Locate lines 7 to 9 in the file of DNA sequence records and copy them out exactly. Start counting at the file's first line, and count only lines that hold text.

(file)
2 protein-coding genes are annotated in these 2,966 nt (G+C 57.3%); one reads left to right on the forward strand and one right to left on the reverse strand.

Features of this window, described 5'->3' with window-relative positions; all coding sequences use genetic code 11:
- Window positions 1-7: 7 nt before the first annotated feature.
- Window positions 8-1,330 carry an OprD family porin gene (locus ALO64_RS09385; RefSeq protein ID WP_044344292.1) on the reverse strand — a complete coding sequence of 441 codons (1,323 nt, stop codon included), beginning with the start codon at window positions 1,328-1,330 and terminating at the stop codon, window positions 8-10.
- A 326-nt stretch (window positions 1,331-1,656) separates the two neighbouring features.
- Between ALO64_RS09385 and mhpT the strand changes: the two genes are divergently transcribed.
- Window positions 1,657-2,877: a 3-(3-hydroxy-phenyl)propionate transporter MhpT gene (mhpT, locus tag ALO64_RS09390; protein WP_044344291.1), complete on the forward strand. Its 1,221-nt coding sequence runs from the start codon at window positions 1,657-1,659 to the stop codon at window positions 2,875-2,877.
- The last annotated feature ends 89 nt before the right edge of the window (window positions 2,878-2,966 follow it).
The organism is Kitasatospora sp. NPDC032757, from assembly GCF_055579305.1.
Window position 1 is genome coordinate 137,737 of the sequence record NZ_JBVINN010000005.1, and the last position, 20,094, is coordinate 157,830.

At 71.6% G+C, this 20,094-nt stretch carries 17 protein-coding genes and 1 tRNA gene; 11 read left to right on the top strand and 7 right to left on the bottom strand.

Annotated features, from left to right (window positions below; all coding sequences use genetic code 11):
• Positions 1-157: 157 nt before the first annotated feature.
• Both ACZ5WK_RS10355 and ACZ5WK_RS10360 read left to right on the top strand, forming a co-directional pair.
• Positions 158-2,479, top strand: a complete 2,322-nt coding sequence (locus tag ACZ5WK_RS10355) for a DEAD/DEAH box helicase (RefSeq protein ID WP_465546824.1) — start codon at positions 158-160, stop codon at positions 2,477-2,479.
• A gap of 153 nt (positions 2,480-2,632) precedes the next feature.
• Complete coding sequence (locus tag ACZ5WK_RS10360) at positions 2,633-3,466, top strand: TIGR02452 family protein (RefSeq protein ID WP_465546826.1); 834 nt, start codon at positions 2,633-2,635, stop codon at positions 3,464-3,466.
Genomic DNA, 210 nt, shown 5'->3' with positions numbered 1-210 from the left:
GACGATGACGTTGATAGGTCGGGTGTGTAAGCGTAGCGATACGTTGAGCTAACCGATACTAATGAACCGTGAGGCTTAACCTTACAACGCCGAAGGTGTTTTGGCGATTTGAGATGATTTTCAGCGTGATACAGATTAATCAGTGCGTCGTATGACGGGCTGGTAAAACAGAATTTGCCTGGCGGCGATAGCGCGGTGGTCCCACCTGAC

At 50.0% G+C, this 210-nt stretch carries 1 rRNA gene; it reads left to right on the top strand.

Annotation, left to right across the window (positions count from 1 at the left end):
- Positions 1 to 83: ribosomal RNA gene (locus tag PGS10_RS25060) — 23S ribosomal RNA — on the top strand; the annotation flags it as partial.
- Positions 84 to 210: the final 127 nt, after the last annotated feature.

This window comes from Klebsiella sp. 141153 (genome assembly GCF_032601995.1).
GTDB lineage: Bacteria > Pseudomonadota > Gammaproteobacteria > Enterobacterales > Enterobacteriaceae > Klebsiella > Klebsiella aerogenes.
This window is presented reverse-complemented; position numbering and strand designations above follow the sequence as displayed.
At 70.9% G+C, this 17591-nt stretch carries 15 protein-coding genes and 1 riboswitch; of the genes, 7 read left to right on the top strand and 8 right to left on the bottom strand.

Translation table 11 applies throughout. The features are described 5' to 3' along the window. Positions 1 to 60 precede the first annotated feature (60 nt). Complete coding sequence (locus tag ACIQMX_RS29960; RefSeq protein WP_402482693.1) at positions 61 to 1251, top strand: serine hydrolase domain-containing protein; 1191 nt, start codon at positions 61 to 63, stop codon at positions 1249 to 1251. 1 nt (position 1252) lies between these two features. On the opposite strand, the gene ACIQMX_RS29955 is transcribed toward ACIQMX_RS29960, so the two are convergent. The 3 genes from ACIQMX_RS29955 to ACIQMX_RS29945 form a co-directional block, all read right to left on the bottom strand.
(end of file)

- Window positions 1,657-2,877: a 3-(3-hydroxy-phenyl)propionate transporter MhpT gene (mhpT, locus tag ALO64_RS09390; protein WP_044344291.1), complete on the forward strand. Its 1,221-nt coding sequence runs from the start codon at window positions 1,657-1,659 to the stop codon at window positions 2,875-2,877.
- The last annotated feature ends 89 nt before the right edge of the window (window positions 2,878-2,966 follow it).
The organism is Kitasatospora sp. NPDC032757, from assembly GCF_055579305.1.